Stage 4: identifying wider factors that influence successful implementation of BCIs into practice

This stage involves the consultation of intended participants and implementers to identify wider relevant factors needed for successful implementation of BCIs into routine work. Suggested BCIs will be translated into locally relevant interventions using the Normalisation Process Theory (NPT) to overcome the difficulties of implementing theoretically derived interventions into everyday practice.47 48 NPT will be used to identify factors that individuals and groups need to do in order to enable true integration of BCIs designed in stage 3 into routine work.49 To promote adoption and faithful delivery of our interventions in the future, it is crucial to involve all stakeholders in determining the intervention content and the best way to deliver it.50 NPT will provide guiding questions for qualitative interviews with key stakeholders that will shed light on a range of relevant contextual issues48 necessary to increase practical effectiveness, that is, whether the intervention will work in clinical practice.51 Consequently, NPT assists in better defining the core components of the intervention and to examine acceptability to patients, their families and health professionals.

Qualitative semistructured interviews with approximately 15–17 key stakeholders, that is, those targeted by the intervention or involved in its development or delivery, will be conducted using NPT to guide the interview questions. Potential participants (eg, patients with HF, health professionals, academics and so on) will be identified by the participatory planning group (see above) to ensure that all relevant stakeholders are represented and their views and preferences are sought. Participants will be contacted by the researcher to arrange for the interview. Interviews will be conducted in places that are convenient for the stakeholders according to their preferences. As described by Lovell et al, 52 guiding interview questions will cover the four components of NPT, that is, (1) questions considering meaning and sense making by stakeholders (coherence); (2) commitment and engagement by stakeholders (cognitive participation); (3) the work stakeholders do to make the intervention function (collective action) and (4) stakeholders appraising the intervention (reflexive monitoring). In addition, interviews will allow reflection on, and refinement of, content and acceptability of BCTs as well as specific information regarding the following eight descriptors suggested for the standardised description of BCIs: (1) content or elements of the intervention; (2) characteristics of self-care tutors (eg, health professionals,  lay tutors); (3) characteristics of the target population (eg, adults,  children); (4) delivery location (eg, hospital, GP practice,  home environment); (5) mode of delivery (eg, group-based,  individual approach); (6) format (eg, lectures,  manual); (7) intensity (eg, contact time) and (8) duration (eg, number of sessions over a given period).53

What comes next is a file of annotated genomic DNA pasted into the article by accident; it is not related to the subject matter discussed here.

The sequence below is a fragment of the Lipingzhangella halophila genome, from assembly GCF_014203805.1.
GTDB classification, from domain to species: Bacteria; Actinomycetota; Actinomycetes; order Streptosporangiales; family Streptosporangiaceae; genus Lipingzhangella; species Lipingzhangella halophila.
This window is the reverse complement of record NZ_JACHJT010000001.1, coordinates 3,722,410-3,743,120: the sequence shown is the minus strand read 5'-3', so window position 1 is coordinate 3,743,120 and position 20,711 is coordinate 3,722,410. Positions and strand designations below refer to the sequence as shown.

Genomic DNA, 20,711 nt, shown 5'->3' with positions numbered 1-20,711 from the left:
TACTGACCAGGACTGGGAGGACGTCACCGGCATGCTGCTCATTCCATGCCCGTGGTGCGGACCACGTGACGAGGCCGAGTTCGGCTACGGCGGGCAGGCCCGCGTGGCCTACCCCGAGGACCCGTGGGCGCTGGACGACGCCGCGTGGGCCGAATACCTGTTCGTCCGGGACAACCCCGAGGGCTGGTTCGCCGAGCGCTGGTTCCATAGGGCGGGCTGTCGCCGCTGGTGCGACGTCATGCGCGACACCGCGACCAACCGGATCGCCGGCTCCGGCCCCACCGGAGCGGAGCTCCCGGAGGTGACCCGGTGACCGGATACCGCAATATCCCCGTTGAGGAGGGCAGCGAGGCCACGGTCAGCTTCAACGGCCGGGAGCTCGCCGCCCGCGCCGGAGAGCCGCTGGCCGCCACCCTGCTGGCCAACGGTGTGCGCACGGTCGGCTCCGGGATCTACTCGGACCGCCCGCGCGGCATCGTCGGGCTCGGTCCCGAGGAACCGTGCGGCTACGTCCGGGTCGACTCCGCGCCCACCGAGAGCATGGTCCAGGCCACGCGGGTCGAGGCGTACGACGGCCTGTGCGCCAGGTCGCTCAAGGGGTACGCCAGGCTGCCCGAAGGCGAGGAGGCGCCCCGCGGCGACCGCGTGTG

Participating key stakeholders will be asked for consent to the interview. All interviews will be audio recorded and transcribed verbatim; specific details will be anonymised. Qualitative data will be analysed using thematic analysis.54 To assure validity, interview texts will be analysed in a multidisciplinary team by reading the transcripts and identifying emerging themes and categories. Analysis of the data will be informed by the aforementioned four components of the NPT framework. Regarding the eight descriptors, in addition to obtaining information from our stakeholders through qualitative enquiry, we will also retrieve and summarise, if available, specific HF self-care-related evidence from previously published quantitative reviews. For example, is there any evidence that supports the effectiveness of either group-based or individual approaches (mode of delivery) in enhancing self-care in patients with HF? The results of the reviews, if any, will be combined with the individual responses from the key stakeholders on a matrix; any ambiguities will be addressed with the help of a consensus development method (Delphi technique) in order to achieve clarity concerning the descriptors.